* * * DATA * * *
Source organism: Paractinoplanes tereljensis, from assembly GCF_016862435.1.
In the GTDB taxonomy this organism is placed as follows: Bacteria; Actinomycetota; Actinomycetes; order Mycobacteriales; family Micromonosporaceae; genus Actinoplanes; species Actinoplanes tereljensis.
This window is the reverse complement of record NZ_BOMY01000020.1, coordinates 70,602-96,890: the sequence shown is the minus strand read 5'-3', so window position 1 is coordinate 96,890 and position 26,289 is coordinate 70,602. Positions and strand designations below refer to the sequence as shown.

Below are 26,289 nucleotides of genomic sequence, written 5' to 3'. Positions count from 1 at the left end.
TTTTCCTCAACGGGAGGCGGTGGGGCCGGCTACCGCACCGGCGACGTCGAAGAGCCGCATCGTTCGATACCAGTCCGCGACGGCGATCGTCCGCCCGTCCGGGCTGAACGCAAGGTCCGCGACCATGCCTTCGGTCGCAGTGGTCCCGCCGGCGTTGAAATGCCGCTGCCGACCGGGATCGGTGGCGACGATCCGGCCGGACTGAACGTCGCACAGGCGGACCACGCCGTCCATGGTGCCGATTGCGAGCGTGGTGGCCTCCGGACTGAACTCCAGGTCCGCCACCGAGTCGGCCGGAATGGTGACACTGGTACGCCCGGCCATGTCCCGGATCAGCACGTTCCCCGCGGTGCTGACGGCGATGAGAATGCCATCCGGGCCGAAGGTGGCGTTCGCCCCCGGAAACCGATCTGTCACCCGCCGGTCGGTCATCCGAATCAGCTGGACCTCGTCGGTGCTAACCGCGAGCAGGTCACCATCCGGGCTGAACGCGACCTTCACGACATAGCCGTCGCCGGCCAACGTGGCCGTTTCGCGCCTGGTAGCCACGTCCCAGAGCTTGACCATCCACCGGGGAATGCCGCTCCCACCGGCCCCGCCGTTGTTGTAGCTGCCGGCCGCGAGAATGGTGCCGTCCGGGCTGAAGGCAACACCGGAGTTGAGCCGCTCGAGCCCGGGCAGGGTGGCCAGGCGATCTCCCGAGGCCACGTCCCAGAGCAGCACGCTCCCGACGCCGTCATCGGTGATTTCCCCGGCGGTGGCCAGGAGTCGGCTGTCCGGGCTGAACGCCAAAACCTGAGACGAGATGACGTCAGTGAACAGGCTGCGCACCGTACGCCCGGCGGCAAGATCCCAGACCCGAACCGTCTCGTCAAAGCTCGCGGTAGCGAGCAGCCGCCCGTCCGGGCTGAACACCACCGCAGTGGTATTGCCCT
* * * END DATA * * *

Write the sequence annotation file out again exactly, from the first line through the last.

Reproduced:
Source organism: Paractinoplanes tereljensis, from assembly GCF_016862435.1.
In the GTDB taxonomy this organism is placed as follows: Bacteria; Actinomycetota; Actinomycetes; order Mycobacteriales; family Micromonosporaceae; genus Actinoplanes; species Actinoplanes tereljensis.
This window is the reverse complement of record NZ_BOMY01000020.1, coordinates 70,602-96,890: the sequence shown is the minus strand read 5'-3', so window position 1 is coordinate 96,890 and position 26,289 is coordinate 70,602. Positions and strand designations below refer to the sequence as shown.

Below are 26,289 nucleotides of genomic sequence, written 5' to 3'. Positions count from 1 at the left end.
TTTTCCTCAACGGGAGGCGGTGGGGCCGGCTACCGCACCGGCGACGTCGAAGAGCCGCATCGTTCGATACCAGTCCGCGACGGCGATCGTCCGCCCGTCCGGGCTGAACGCAAGGTCCGCGACCATGCCTTCGGTCGCAGTGGTCCCGCCGGCGTTGAAATGCCGCTGCCGACCGGGATCGGTGGCGACGATCCGGCCGGACTGAACGTCGCACAGGCGGACCACGCCGTCCATGGTGCCGATTGCGAGCGTGGTGGCCTCCGGACTGAACTCCAGGTCCGCCACCGAGTCGGCCGGAATGGTGACACTGGTACGCCCGGCCATGTCCCGGATCAGCACGTTCCCCGCGGTGCTGACGGCGATGAGAATGCCATCCGGGCCGAAGGTGGCGTTCGCCCCCGGAAACCGATCTGTCACCCGCCGGTCGGTCATCCGAATCAGCTGGACCTCGTCGGTGCTAACCGCGAGCAGGTCACCATCCGGGCTGAACGCGACCTTCACGACATAGCCGTCGCCGGCCAACGTGGCCGTTTCGCGCCTGGTAGCCACGTCCCAGAGCTTGACCATCCACCGGGGAATGCCGCTCCCACCGGCCCCGCCGTTGTTGTAGCTGCCGGCCGCGAGAATGGTGCCGTCCGGGCTGAAGGCAACACCGGAGTTGAGCCGCTCGAGCCCGGGCAGGGTGGCCAGGCGATCTCCCGAGGCCACGTCCCAGAGCAGCACGCTCCCGACGCCGTCATCGGTGATTTCCCCGGCGGTGGCCAGGAGTCGGCTGTCCGGGCTGAACGCCAAAACCTGAGACGAGATGACGTCAGTGAACAGGCTGCGCACCGTACGCCCGGCGGCAAGATCCCAGACCCGAACCGTCTCGTCAAAGCTCGCGGTAGCGAGCAGCCGCCCGTCCGGGCTGAACACCACCGCAGTGGTATTGCCCT